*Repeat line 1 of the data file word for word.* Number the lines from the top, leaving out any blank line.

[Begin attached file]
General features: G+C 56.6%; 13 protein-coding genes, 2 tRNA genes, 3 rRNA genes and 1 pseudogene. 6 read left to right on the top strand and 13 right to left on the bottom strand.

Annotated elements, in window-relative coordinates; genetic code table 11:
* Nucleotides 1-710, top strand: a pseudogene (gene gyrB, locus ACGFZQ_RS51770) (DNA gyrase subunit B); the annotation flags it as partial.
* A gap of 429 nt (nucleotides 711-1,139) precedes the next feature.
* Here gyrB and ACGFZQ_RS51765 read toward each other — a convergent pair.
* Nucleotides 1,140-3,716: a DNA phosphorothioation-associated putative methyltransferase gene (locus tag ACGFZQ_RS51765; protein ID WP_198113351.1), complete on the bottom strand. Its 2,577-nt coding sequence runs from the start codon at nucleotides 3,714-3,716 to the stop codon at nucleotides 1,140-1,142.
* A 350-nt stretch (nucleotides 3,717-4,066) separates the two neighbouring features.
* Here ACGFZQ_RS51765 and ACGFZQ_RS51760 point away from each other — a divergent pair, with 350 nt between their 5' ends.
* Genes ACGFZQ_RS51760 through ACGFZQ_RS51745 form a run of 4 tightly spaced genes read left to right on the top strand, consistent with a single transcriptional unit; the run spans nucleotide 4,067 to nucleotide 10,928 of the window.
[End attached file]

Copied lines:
General features: G+C 56.6%; 13 protein-coding genes, 2 tRNA genes, 3 rRNA genes and 1 pseudogene. 6 read left to right on the top strand and 13 right to left on the bottom strand.